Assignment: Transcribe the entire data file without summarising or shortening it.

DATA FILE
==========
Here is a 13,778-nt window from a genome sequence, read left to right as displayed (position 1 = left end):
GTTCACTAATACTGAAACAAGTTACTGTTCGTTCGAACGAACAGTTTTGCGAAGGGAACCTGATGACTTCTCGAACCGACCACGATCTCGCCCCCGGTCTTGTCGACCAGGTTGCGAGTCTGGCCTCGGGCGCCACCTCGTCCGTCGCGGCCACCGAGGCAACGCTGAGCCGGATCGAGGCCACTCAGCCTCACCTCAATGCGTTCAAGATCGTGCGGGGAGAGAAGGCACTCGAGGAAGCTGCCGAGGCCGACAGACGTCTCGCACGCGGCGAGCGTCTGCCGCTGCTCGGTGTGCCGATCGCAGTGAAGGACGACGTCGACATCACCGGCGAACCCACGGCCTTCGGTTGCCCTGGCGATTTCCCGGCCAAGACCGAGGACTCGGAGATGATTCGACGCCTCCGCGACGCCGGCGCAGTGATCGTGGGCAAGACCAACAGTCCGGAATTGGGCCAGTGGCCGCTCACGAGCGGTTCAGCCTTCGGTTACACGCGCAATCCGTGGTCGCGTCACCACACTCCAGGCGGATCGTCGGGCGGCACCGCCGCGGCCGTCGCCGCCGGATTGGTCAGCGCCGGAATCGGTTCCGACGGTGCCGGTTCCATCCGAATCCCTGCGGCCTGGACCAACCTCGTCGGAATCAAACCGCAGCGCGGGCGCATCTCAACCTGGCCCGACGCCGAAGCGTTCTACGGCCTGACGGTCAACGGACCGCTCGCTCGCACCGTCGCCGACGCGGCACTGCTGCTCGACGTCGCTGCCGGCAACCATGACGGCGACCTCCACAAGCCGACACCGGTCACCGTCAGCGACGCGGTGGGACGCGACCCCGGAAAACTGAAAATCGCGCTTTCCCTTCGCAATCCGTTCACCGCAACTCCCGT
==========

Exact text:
Here is a 13,778-nt window from a genome sequence, read left to right as displayed (position 1 = left end):
GTTCACTAATACTGAAACAAGTTACTGTTCGTTCGAACGAACAGTTTTGCGAAGGGAACCTGATGACTTCTCGAACCGACCACGATCTCGCCCCCGGTCTTGTCGACCAGGTTGCGAGTCTGGCCTCGGGCGCCACCTCGTCCGTCGCGGCCACCGAGGCAACGCTGAGCCGGATCGAGGCCACTCAGCCTCACCTCAATGCGTTCAAGATCGTGCGGGGAGAGAAGGCACTCGAGGAAGCTGCCGAGGCCGACAGACGTCTCGCACGCGGCGAGCGTCTGCCGCTGCTCGGTGTGCCGATCGCAGTGAAGGACGACGTCGACATCACCGGCGAACCCACGGCCTTCGGTTGCCCTGGCGATTTCCCGGCCAAGACCGAGGACTCGGAGATGATTCGACGCCTCCGCGACGCCGGCGCAGTGATCGTGGGCAAGACCAACAGTCCGGAATTGGGCCAGTGGCCGCTCACGAGCGGTTCAGCCTTCGGTTACACGCGCAATCCGTGGTCGCGTCACCACACTCCAGGCGGATCGTCGGGCGGCACCGCCGCGGCCGTCGCCGCCGGATTGGTCAGCGCCGGAATCGGTTCCGACGGTGCCGGTTCCATCCGAATCCCTGCGGCCTGGACCAACCTCGTCGGAATCAAACCGCAGCGCGGGCGCATCTCAACCTGGCCCGACGCCGAAGCGTTCTACGGCCTGACGGTCAACGGACCGCTCGCTCGCACCGTCGCCGACGCGGCACTGCTGCTCGACGTCGCTGCCGGCAACCATGACGGCGACCTCCACAAGCCGACACCGGTCACCGTCAGCGACGCGGTGGGACGCGACCCCGGAAAACTGAAAATCGCGCTTTCCCTTCGCAATCCGTTCACCGCAACTCCCGT